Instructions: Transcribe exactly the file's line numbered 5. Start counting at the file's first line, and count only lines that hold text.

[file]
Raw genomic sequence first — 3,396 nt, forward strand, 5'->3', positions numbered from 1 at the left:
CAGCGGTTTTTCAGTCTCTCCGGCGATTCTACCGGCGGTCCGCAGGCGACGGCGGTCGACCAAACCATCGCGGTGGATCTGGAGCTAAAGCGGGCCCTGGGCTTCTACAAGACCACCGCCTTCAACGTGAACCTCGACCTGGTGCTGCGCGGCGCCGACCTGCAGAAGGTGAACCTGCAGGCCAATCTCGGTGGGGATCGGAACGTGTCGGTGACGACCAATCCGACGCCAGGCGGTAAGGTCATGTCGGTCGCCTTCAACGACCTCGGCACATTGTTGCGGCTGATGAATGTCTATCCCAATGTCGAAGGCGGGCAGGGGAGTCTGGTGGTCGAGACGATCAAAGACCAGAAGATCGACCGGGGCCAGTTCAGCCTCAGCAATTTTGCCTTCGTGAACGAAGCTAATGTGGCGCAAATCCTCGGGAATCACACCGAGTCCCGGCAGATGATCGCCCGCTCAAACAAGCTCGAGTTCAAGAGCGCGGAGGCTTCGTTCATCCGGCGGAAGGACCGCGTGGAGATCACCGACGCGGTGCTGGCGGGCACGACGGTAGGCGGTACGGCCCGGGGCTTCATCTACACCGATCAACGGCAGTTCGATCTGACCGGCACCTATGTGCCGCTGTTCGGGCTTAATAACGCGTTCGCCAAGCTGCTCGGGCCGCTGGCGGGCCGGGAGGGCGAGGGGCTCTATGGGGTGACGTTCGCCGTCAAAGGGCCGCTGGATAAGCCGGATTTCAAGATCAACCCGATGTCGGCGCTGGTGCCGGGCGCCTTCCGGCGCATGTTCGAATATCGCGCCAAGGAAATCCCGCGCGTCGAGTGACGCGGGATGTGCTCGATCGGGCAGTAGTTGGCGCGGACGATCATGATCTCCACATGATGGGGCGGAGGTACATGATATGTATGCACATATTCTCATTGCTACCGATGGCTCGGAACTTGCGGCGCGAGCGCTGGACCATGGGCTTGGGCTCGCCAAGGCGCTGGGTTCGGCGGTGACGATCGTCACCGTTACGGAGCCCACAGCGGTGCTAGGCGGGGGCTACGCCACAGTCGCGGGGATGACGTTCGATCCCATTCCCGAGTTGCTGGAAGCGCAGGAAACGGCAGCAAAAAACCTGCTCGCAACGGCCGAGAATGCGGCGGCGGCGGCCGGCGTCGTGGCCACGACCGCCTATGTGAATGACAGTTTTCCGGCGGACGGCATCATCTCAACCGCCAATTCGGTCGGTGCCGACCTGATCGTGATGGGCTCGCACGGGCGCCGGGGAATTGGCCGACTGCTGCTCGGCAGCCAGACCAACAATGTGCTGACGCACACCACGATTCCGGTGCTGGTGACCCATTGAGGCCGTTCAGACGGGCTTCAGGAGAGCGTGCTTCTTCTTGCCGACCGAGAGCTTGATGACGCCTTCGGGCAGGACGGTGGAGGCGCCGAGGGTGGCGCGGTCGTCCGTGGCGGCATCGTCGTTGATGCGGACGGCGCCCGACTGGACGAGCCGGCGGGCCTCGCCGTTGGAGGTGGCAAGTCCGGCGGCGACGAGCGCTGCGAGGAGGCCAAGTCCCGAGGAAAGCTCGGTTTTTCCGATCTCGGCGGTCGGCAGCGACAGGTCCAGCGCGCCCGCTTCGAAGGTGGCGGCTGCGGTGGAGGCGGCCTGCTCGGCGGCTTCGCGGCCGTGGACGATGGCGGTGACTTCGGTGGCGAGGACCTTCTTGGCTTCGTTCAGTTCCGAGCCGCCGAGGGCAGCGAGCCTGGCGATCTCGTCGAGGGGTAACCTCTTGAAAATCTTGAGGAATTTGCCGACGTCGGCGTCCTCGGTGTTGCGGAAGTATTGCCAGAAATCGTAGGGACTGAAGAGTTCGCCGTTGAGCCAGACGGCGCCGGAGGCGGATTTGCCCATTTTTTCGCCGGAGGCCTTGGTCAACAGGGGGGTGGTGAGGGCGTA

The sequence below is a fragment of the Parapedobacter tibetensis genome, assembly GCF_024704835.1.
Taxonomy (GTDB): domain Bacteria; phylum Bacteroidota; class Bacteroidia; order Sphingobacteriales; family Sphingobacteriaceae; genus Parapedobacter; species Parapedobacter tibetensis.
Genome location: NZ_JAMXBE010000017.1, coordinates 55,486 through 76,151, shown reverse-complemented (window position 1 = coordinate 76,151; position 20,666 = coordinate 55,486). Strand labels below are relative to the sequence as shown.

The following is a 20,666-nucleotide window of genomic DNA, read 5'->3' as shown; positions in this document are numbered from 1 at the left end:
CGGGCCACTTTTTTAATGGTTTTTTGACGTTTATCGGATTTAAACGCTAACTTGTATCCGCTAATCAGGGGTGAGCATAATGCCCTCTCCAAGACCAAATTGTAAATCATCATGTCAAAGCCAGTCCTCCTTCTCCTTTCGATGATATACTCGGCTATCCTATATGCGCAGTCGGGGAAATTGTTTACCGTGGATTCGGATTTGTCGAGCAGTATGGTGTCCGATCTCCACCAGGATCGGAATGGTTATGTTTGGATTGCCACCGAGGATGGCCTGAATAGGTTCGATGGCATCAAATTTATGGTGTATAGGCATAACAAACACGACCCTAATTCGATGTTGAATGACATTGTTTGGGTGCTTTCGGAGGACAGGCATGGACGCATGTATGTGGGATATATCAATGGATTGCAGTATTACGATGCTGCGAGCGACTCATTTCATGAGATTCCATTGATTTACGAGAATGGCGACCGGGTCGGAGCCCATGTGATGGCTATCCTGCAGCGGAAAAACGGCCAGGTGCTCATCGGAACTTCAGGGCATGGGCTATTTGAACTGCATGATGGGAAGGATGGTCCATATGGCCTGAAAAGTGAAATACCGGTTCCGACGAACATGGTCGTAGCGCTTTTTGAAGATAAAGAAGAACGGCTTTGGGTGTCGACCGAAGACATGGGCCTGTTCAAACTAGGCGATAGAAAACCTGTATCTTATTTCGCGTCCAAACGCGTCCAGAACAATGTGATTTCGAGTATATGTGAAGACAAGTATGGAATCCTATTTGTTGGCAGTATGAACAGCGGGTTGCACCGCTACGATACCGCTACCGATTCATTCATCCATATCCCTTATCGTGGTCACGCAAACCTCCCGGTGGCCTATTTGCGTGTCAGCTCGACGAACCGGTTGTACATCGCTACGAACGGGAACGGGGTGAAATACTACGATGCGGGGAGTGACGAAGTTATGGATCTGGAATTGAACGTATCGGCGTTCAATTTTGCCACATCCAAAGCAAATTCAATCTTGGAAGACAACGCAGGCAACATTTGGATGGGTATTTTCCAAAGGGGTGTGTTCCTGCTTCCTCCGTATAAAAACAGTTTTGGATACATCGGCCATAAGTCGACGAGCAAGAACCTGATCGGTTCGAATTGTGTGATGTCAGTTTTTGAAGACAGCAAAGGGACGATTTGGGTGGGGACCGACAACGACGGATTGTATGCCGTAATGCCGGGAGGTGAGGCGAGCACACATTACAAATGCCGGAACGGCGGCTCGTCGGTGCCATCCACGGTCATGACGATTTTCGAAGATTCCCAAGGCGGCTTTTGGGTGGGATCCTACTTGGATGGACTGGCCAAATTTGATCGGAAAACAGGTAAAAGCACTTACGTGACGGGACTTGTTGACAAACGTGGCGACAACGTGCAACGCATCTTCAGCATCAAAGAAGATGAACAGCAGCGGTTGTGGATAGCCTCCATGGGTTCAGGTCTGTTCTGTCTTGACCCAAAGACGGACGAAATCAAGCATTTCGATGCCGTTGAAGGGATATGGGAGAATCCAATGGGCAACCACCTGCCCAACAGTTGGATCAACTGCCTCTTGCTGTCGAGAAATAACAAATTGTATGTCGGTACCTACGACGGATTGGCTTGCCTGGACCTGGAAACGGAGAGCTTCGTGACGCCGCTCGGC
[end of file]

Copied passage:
Genome location: NZ_JAMXBE010000017.1, coordinates 55,486 through 76,151, shown reverse-complemented (window position 1 = coordinate 76,151; position 20,666 = coordinate 55,486). Strand labels below are relative to the sequence as shown.